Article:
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Friday, June 26, 2015

Postcard Thursday: The Cylcone

Yikes! Another Postcard Thursday on Friday? We won't make a habit of it, we promise.

Nor will we make habit out of recycling material, but today is the birthday of Coney Island's famous Cyclone roller coaster, so below is the PT post we put up a year ago.

However, while we have your attention -- there are still a few slots left for our Upper Central Park walking tour this Sunday, June 28, at 1pm. Follow this link for all the details and registration information: 

Fans of wooden roller coasters probably already know that today is the 88th birthday of the Cyclone, which opened on June 26, 1927, and is still going strong.

However, the history of roller coasters at Coney Island is much older than the Cyclone; in fact, America's first roller coaster, the Gravity Pleasure Switchback Railway, opened on June 6, 1884, at an amusement park just off the boardwalk.

The switchback was the brainchild of LaMarcus A. Thompson. Visitors would climb to the top of a tower and board a car that then dropped six hundred feet over an undulating track. At the far end the car would be "switched back" to another track and returned to the tower. Thompson envisioned his ride as wholesome family entertainment -- in a period when amusement parks were often seen as dens of sin and iniquity -- and the cars, traveling at an "invigorating" six miles per hour, provided great views of the Coney Island beach and boardwalk. He charged 5 cents a ride and made back the $1600 he'd invested in the roller coaster in less than three weeks.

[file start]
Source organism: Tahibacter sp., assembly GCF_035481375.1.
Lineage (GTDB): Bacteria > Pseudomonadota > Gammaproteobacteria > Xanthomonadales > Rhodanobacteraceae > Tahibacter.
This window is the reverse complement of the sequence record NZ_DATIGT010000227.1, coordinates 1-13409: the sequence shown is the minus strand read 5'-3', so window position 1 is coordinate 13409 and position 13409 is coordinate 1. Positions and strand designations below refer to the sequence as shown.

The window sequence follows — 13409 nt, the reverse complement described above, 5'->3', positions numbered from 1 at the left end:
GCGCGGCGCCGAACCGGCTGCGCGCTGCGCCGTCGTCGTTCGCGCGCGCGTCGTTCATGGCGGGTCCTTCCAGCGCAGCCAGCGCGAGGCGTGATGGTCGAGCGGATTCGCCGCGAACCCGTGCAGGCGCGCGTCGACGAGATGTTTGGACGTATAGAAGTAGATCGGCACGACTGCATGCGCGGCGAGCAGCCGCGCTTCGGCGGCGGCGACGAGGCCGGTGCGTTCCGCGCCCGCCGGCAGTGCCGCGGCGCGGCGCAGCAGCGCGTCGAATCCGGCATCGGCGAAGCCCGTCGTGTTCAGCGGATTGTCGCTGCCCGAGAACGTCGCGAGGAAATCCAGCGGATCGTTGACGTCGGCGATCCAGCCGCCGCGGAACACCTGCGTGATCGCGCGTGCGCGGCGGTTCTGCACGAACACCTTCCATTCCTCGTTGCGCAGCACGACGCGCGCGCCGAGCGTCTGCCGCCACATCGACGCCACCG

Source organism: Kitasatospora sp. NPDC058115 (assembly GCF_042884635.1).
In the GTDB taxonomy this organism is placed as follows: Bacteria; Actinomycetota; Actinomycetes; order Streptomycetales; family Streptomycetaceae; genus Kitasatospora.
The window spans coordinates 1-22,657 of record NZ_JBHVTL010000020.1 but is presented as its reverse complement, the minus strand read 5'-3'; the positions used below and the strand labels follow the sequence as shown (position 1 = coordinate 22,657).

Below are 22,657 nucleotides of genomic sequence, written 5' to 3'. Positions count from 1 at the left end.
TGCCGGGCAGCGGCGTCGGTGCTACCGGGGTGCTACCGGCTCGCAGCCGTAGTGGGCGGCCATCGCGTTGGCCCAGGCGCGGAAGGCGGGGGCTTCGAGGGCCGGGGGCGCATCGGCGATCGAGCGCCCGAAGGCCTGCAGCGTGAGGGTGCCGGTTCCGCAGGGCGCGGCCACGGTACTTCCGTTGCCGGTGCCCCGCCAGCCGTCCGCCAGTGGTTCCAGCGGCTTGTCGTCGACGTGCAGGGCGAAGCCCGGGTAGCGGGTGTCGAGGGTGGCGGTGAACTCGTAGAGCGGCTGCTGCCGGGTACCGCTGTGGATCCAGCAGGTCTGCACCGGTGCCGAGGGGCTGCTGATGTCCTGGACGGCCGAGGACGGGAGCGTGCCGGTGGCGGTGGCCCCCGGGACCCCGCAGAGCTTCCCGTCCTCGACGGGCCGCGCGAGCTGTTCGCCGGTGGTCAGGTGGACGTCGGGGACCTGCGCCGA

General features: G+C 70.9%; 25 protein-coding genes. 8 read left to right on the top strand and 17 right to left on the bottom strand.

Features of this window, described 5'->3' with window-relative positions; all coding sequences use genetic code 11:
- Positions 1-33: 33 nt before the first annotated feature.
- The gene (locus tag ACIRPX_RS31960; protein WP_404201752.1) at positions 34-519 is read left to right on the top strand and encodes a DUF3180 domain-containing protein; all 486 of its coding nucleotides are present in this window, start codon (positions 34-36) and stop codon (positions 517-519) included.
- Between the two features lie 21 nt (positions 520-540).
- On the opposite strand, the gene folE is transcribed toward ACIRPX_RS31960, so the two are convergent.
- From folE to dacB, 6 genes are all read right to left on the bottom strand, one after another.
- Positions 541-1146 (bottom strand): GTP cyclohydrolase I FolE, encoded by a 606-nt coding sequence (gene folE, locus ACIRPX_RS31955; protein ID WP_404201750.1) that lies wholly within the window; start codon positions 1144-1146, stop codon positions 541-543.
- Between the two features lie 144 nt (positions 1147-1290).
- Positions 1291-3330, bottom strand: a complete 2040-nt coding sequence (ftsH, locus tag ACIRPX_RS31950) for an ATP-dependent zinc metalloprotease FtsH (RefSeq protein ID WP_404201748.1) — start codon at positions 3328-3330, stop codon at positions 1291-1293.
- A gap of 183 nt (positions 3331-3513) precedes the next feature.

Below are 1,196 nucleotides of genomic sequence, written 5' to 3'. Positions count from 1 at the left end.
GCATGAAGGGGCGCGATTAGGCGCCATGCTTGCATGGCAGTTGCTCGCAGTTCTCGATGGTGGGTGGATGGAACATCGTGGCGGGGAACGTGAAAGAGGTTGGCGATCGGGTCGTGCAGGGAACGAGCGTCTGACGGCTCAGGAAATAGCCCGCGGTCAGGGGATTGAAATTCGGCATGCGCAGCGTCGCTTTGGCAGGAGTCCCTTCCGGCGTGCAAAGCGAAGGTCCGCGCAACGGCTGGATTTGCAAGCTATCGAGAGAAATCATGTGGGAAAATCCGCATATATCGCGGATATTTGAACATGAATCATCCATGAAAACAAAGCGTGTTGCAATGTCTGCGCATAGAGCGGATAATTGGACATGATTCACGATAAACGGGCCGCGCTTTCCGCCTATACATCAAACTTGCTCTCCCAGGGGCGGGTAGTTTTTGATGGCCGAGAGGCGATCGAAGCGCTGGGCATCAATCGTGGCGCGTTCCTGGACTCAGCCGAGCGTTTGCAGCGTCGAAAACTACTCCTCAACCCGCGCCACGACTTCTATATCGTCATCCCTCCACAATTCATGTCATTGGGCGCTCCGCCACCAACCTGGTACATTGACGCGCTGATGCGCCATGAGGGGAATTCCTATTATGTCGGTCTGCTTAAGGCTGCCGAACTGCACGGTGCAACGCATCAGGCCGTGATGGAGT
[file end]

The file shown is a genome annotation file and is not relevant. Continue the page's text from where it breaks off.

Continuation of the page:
It is unclear how long the Switchback Railway lasted at Coney Island (or even precisely where it stood). Despite its early success, Thompson soon faced a host of competitors and his original coaster may only have stood for three years.

By the 1920s, roller coasters were all the rage at Coney Island, and the Cyclone was just one among a number of rides with names like the Tornado and the Thunderbolt.

Of course, when we think of Coney Island roller coasters, we think of this:

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Read more about Coney Island in
Footprints in New York: Tracing the Lives of Four Centuries of New Yorkers

If you haven't had a chance to pick up a copy of Footprints yet, you can order it from independent bookstores across the country

And, of course, Inside the Apple is available at fine bookstores everywhere.

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